Jordan, B. K., Shen, J. H., Olaso, R., Ingraham, H. A. & Vilain, E. Wnt4 overexpression disrupts normal testicular vasculature and inhibits testosterone synthesis by repressing steroidogenic factor 1/-catenin synergy. Proc. Natl Acad. Sci. USA 100, 10866-10871

Department of Pediatrics, University of California, Los Angeles, Los Ángeles, California, United States
Proceedings of the National Academy of Sciences (Impact Factor: 9.67). 10/2003; 100(19):10866-71. DOI: 10.1073/pnas.1834480100
Source: PubMed


Genetic studies in mice suggest that Wnt4 signaling antagonizes expression of male hormones and effectively blocks male development in the female embryo. We recently identified an XY intersex patient carrying a chromosomal duplication of the WNT4 locus and proposed that this patient's feminization arises from an increased dosage of WNT4. To test this hypothesis, a transgenic mouse was generated with a large genomic P1 containing the human WNT4. Although a complete male to female intersex phenotype was not observed in WNT4 transgenic male mice, a dramatic reduction in steroidogenic acute regulatory protein was detected consistent with the marked reduction in serum and testicular androgen levels. Furthermore, a mild reduction of germ cells and a disorganized vascular system were observed in testes of WNT4 transgenic males. Consistent with these in vivo data, Wnt4 repressed steroidogenesis in adrenocortical and Leydig cell lines, as evidenced by reduced progesterone secretion and 3beta-hydroxysteroid dehydrogenase activity. In vitro studies showed that Wnt4 antagonizes the functional synergy observed between the major effector of the Wnt signaling pathway, beta-catenin and steroidogenic factor 1, and chromatin immunoprecipitation showed that Wnt4 attenuates recruitment of beta-catenin to the steroidogenic acute regulatory protein promoter. Our findings suggest a model in which Wnt4 acts as an anti-male factor by disrupting recruitment of beta-catenin at or near steroidogenic factor 1 binding sites present in multiple steroidogenic genes.

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    • "Failure in the formation of coelomic vessel and germ cell, degeneration of the female reproductive tract, partial XX sex reversal (LOF) Jordan et al. (2003) and Yao et al. (2004) "
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    ABSTRACT: Sex determination refers to the developmental decision that the bipotential genital ridge to develop as a testis or an ovary. Genetic studies in mice and humans have led to crucial advances in understanding the molecular fundaments of sex determination and the mutually antagonistic signaling pathway. In this review, we summarize the current molecular mechanisms of sex determination by focusing on the known critical sex determining genes and their related signaling pathways in mammalian vertebrates from mice to humans. We also discuss the underlying dedicate balance between testis and ovary sex determination pathways, concentrating on the antagonisms between major sex determining genes.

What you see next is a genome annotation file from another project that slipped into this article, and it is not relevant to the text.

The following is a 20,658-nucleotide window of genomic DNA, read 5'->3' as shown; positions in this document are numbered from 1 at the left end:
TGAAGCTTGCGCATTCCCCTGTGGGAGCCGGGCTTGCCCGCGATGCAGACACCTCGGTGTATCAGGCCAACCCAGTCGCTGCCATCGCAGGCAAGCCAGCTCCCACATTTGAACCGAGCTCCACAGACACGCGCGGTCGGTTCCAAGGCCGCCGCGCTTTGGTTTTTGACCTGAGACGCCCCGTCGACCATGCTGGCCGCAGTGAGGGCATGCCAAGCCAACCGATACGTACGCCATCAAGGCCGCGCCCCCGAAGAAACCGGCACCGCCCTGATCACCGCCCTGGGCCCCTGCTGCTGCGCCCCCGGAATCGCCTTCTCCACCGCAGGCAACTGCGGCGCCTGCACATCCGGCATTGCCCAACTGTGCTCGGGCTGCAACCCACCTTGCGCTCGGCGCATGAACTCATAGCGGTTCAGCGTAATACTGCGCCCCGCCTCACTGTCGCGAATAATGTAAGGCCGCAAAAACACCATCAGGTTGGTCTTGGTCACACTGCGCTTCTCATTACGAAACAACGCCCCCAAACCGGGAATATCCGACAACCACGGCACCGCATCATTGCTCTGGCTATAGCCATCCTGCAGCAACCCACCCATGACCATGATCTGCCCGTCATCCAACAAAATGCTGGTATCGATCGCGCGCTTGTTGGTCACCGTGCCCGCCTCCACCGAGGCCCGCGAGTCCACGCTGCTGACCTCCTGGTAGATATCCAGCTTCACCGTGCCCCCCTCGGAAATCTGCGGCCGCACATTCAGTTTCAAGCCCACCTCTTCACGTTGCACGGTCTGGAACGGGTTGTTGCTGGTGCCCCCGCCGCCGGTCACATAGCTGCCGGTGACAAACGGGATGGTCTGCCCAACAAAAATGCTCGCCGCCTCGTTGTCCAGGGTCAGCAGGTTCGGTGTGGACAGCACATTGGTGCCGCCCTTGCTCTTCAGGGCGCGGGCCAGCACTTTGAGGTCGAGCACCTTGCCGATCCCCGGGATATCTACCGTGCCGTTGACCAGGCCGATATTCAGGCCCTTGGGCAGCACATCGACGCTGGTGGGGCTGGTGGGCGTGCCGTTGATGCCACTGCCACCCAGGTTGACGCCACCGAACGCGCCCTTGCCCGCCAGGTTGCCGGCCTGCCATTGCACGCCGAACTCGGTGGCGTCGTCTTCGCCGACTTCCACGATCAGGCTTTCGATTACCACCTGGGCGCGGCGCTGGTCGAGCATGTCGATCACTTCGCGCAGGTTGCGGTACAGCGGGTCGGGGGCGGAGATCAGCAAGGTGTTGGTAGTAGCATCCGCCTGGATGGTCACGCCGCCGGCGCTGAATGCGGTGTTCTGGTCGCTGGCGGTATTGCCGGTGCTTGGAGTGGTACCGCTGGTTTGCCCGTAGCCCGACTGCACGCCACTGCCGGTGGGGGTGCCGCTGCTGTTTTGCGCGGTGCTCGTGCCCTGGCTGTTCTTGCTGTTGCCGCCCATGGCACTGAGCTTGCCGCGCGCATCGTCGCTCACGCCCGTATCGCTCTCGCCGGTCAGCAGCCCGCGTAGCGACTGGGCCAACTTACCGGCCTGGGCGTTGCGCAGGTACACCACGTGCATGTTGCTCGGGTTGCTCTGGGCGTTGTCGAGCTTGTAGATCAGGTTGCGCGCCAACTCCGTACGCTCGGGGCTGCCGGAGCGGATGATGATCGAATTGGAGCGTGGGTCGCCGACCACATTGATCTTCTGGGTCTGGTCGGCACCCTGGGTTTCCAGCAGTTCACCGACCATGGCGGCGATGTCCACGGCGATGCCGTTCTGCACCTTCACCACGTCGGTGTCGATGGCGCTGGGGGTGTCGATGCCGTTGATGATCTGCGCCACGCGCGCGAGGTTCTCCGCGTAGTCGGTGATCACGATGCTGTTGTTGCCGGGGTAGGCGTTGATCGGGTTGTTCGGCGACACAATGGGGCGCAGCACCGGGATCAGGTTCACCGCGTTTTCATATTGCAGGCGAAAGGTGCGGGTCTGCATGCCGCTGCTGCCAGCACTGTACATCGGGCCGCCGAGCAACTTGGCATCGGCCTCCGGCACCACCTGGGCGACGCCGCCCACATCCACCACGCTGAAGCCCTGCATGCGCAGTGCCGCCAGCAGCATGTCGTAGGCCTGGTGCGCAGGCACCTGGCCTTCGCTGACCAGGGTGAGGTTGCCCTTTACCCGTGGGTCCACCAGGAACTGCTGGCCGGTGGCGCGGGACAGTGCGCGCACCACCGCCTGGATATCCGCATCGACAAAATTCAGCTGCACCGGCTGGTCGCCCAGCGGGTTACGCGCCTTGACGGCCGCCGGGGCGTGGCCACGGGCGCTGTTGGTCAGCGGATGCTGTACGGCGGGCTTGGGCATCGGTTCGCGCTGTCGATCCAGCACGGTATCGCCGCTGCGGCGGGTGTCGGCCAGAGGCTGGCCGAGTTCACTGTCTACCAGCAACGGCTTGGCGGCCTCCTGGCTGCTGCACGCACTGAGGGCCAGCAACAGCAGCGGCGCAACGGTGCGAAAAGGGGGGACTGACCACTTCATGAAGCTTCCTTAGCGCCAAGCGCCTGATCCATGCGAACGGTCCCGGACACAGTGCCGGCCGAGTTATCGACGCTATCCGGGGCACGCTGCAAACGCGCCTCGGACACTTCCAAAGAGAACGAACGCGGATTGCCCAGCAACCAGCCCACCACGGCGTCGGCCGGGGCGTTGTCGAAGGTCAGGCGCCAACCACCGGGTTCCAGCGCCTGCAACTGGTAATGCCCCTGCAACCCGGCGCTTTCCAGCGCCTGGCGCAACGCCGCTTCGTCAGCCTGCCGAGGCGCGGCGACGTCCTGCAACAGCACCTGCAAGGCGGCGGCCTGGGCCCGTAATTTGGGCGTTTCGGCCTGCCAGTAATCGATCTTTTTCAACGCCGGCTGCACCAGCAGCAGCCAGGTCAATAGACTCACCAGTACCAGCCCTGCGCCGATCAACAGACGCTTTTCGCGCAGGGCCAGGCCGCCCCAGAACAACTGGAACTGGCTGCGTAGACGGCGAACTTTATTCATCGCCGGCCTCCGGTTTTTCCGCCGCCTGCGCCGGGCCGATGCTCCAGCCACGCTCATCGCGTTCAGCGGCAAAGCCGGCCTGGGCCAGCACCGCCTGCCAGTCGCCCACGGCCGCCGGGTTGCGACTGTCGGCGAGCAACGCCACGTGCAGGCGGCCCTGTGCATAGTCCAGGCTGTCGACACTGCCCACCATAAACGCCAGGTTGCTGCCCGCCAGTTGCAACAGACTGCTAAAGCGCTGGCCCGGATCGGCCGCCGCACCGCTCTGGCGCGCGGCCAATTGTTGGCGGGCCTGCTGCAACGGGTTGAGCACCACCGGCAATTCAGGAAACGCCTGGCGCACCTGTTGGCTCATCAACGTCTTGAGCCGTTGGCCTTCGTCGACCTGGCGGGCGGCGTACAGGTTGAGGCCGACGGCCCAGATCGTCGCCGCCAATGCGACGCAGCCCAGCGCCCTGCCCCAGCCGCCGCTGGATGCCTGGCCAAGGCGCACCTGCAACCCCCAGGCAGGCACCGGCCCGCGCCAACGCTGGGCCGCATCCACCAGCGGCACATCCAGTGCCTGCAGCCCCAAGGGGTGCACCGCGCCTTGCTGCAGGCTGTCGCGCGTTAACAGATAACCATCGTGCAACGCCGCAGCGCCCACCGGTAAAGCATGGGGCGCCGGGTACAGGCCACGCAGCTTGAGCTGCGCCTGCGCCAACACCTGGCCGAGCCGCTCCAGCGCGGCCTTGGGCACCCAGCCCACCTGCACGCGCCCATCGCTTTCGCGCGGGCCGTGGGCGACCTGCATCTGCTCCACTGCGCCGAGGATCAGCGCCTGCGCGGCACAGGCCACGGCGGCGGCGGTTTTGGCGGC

Journal of Molecular Endocrinology 06/2014; 53(1). DOI:10.1530/JME-14-0018 · 3.08 Impact Factor
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    • "In mammals, highly transforming Wnts have been associated to the canonical Wnt/β-catenin pathway, whereas non-transforming Wnts have been associated activate to the non-canonical pathway [4] [6]. It is noteworthy that this binary classification is becoming obsolete, thus although Wnt4 was originally described as a non-canonical Wnt (nontransforming Wnt), it has also been implicated in the activation or inhibition of the canonical Wnt pathway [55] [56] [57] [58] [59] [60] [61]. Wnt7a has also been implicated in both canonical and non-canonical Wnt signaling depending on the cell and tissue context [62] [63]. "

    InTech edited by Julianna Cseri, 08/2012; , ISBN: 978-953-51-0712-5
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    • "A human patient resembling this Wnt4 null mouse phenotype was shown to carry a mutation in WNT4 (Biason-Lauber et al. 2004). Ectopic over-expression of Wnt4 in mice resulted in disruption of testis-specific vasculature (the coelomic vessel still forms, but the structure and branching seem to be abnormal ) and inhibition of testosterone synthesis in XY embryos (Jordan et al. 2003). As the coelomic vessel forms in XX embryos with WNT4 over-expression, it suggests either, that WNT4 is not the only factor required to suppress male-specific vasculature or that the testes express another factor that is able to compensate for WNT4-mediated repression. "
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    ABSTRACT: Disorders of sex development (DSD) are congenital conditions in which the development of chromosomal, gonadal, or anatomical sex is atypical. Many of the genes required for gonad development have been identified by analysis of DSD patients. However, the use of knockout and transgenic mouse strains have contributed enormously to the study of gonad gene function and interactions within the development network. Although the genetic basis of mammalian sex determination and differentiation has advanced considerably in recent years, a majority of 46,XY gonadal dysgenesis patients still cannot be provided with an accurate diagnosis. Some of these unexplained DSD cases may be due to mutations in novel DSD genes or genomic rearrangements affecting regulatory regions that lead to atypical gene expression. Here, we review our current knowledge of mammalian sex determination drawing on insights from human DSD patients and mouse models.
    Chromosome Research 01/2012; 20(1):215-38. DOI:10.1007/s10577-012-9274-3 · 2.48 Impact Factor
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